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Effects of an IV acetaminophen-based pain protocol on neonatal post-operative outcomes
Christopher Zaro*, Symren Dhaliwal, Muriel Cleary

Medical School, University of Massachusetts Chan Medical School, Worcester, MA

Objective: In January 2020 an institutional policy change allowed for use of IV acetaminophen in post op NICU patients without pharmacy approval. We sought to evaluate if patients receiving IV acetaminophen in addition to opioids had earlier time to extubation, full feeding, and discharge.

Design: We conducted a retrospective chart review of post-op NICU patients from January 2018 to 2022. Data extracted from EMR included basic demographics, surgery type, time to extubation, time to full feeds, length of stay, highest NPASS score in first 24 hours and dosing of acetaminophen and fentanyl.

Setting: This study was conducted at a tertiary care setting with a pediatric surgery department.

Interventions: We investigated previous interventions of fentanyl, acetaminophen, or both during the seven-day post-operative period.

Main Outcome Measures: Our primary outcomes were assessing the time to extubation, the time to full feeding, length of stay, and highest NPASS score for patients receiving IV or PO acetaminophen, fentanyl, or both.

Results: We identified 146 NICU surgical patients who either received IV/PO acetaminophen, fentanyl, or both during their 7-day postoperative period. After excluding PO acetaminophen alone, further stratification was performed into "large" (N=70) and "small" (N=20) cases. Patients receiving IV acetaminophen and fentanyl compared to fentanyl alone had decreased time to extubation, with no significant difference in time to full feeds or length of stay. When stratified by surgical type (large vs small), time to extubation and time to full feeds were both significantly decreased for patients undergoing large surgeries who received the combination of IV acetaminophen and fentanyl [Chart 1]. There was no significant difference in NPASS score.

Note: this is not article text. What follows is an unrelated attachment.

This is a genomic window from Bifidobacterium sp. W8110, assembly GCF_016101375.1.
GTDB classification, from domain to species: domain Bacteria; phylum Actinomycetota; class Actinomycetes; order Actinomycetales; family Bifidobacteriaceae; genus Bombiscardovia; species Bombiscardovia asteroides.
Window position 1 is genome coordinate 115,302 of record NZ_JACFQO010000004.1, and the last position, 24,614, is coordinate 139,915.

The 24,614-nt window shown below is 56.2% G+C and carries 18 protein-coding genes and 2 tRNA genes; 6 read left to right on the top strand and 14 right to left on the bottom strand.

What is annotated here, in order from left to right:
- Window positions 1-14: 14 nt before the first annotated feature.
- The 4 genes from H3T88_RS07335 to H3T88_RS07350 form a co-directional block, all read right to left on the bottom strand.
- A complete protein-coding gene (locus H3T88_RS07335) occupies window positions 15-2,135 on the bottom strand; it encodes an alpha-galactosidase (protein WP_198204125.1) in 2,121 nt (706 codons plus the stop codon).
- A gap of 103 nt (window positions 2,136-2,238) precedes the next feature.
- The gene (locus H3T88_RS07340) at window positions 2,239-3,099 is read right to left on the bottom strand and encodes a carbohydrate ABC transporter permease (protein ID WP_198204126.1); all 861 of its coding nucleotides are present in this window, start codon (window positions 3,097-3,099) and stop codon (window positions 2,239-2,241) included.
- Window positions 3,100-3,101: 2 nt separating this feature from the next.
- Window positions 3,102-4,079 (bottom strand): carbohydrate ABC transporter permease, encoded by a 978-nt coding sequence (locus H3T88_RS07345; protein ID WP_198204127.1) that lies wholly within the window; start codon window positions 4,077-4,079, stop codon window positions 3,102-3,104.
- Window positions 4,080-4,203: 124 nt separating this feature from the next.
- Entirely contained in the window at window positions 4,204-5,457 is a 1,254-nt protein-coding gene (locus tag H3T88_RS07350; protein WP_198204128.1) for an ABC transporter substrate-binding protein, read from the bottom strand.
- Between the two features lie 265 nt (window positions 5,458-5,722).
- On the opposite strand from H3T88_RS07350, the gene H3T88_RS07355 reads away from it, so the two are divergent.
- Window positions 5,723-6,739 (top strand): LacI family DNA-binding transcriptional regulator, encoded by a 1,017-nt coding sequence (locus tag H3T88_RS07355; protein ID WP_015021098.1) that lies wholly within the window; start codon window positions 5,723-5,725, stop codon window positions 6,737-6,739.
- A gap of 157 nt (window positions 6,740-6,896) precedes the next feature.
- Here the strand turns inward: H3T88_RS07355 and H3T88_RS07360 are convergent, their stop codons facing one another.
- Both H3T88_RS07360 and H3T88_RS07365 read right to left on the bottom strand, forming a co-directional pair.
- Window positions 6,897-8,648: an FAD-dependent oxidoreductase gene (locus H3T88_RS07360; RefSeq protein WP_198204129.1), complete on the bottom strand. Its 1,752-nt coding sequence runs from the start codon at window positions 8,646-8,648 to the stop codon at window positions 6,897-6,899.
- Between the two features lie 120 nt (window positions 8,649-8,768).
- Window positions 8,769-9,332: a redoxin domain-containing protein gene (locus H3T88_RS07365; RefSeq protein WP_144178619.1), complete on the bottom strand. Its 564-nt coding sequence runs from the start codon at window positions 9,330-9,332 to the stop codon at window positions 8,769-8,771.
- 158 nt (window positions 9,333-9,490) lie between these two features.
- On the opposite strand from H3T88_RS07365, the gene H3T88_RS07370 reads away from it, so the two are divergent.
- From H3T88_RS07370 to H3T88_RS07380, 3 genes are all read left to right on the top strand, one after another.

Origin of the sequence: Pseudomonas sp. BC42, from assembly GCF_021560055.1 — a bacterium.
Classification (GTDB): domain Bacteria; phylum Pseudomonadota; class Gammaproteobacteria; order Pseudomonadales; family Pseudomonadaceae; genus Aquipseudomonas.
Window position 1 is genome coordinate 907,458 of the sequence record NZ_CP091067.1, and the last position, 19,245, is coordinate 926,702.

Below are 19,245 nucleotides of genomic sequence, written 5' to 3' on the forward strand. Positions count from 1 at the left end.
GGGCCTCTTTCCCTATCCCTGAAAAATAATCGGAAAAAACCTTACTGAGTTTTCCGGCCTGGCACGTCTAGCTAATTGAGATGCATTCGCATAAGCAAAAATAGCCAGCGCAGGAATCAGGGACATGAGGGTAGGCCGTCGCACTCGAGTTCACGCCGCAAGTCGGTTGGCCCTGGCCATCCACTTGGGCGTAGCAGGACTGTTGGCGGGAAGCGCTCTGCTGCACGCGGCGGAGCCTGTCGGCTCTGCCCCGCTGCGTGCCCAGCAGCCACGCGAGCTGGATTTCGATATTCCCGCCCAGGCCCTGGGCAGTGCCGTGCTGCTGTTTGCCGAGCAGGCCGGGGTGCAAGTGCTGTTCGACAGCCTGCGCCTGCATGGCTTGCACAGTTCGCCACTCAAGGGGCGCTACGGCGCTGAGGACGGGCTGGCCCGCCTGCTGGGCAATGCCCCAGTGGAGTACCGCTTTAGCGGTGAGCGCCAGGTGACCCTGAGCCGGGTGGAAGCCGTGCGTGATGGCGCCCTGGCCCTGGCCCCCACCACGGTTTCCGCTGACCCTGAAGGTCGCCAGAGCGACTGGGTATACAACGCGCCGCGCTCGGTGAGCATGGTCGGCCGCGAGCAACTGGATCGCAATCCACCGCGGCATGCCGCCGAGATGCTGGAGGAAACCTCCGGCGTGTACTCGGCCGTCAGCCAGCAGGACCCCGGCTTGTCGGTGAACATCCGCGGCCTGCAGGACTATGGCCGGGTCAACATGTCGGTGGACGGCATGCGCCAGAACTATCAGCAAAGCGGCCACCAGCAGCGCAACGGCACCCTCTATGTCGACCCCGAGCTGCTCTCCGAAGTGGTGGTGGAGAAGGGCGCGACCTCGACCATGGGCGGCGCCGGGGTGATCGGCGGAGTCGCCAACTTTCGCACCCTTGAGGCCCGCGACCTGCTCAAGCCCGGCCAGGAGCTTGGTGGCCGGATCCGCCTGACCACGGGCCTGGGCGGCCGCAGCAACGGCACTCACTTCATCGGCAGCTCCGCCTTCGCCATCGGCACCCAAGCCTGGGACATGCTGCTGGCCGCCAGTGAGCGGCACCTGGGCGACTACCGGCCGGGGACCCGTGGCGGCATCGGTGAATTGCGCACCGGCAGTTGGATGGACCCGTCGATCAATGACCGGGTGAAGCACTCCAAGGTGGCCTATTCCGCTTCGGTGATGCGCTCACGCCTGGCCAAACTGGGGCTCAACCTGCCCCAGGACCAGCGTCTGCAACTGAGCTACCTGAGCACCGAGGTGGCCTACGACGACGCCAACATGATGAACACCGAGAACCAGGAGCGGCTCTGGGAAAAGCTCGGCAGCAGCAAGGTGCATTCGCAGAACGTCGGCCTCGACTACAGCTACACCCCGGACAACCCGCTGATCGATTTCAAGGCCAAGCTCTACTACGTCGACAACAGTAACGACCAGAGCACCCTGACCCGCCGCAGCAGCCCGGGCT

This study concluded that patients who received IV acetaminophen and fentanyl had significantly lower time to extubation when compared to fentanyl alone and that this effect extended to a significant decrease in time to full feeds for those patients undergoing larger operations. These findings suggest that the augmented effect of IV acetaminophen for pain management can lead to fewer risks associated with narcotic usage in the post-operative period.

Comparing Postoperative Outcomes for IV Acetaminophen and Fentanyl in NICU patients
 IV Acetaminophen and fentanyl
Fentanyl (n=18)P-Value
Average length of stay (days)69950.13
Large Cases Length of Stay671080.09
Small Cases Length of Stay761000.36
Median Time to Extubation271600.01
Large Cases Time to Extubation272790.02
Small Cases Time to Extubation7.734.70.15
Median Days to Full Feeds15.2390.06
Large Cases Days to Full Feeds16400.08
Small Cases Days to Full Feeds031<0.0001

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